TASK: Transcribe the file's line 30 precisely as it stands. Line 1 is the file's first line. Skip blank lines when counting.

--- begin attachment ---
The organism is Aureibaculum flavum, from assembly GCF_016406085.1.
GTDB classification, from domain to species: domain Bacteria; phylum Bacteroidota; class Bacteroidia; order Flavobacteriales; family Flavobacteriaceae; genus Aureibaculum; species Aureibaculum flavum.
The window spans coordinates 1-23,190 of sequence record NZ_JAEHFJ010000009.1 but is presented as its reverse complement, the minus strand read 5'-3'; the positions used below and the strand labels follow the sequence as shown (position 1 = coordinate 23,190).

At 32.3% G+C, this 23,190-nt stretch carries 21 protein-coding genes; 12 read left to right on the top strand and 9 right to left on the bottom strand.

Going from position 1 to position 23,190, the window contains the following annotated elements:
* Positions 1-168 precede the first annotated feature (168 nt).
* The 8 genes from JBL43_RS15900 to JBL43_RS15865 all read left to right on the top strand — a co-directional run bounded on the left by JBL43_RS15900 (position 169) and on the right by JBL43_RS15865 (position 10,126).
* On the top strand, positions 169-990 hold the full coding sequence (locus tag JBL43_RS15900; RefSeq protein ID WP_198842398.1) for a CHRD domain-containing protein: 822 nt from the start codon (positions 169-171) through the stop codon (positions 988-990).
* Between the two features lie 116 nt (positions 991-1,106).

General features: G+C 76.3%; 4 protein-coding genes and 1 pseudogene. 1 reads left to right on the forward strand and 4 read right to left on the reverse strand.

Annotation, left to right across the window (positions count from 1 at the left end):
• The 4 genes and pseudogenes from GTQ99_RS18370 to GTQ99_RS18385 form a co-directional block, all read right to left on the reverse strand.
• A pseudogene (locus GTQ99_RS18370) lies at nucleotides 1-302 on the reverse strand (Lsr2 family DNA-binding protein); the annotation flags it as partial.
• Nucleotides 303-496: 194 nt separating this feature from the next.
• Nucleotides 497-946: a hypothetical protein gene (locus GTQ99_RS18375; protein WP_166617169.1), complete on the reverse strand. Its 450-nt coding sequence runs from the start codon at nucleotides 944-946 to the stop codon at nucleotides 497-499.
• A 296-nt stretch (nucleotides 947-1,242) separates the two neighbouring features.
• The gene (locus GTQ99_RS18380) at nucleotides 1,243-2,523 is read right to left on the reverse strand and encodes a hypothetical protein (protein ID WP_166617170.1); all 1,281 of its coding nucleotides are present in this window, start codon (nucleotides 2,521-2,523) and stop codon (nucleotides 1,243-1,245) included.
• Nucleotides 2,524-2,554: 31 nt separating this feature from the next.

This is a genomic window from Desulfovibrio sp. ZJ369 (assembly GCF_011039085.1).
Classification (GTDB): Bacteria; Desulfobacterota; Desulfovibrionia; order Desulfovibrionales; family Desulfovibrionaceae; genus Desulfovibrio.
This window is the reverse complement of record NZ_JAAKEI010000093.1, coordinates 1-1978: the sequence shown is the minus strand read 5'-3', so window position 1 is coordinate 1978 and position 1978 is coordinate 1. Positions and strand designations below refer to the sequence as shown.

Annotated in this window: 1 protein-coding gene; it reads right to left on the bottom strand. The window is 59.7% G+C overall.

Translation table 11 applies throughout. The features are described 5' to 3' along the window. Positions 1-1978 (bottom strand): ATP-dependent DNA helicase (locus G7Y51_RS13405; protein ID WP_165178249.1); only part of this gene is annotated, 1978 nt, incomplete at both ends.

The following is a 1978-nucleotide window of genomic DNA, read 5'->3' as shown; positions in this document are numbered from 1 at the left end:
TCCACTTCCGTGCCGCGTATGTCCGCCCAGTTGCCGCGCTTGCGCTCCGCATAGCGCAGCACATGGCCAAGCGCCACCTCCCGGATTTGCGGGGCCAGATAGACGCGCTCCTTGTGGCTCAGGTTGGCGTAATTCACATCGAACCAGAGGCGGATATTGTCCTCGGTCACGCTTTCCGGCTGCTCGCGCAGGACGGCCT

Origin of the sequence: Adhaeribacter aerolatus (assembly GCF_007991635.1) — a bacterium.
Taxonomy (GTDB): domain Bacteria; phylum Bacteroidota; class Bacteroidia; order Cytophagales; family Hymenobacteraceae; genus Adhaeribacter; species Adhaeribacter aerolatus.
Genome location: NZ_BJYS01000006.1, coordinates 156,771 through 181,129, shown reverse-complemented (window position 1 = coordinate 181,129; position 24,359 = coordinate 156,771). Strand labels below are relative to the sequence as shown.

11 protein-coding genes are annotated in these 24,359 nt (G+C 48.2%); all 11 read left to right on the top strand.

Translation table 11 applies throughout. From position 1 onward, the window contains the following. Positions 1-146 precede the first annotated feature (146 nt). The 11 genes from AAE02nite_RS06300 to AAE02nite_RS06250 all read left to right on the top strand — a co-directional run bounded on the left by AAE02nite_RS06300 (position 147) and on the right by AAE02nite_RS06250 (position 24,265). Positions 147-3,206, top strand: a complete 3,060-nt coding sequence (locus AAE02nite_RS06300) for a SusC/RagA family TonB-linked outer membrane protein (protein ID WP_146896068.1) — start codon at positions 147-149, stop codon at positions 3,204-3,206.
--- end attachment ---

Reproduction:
Translation table 11 applies throughout. From position 1 onward, the window contains the following. Positions 1-146 precede the first annotated feature (146 nt). The 11 genes from AAE02nite_RS06300 to AAE02nite_RS06250 all read left to right on the top strand — a co-directional run bounded on the left by AAE02nite_RS06300 (position 147) and on the right by AAE02nite_RS06250 (position 24,265). Positions 147-3,206, top strand: a complete 3,060-nt coding sequence (locus AAE02nite_RS06300) for a SusC/RagA family TonB-linked outer membrane protein (protein ID WP_146896068.1) — start codon at positions 147-149, stop codon at positions 3,204-3,206.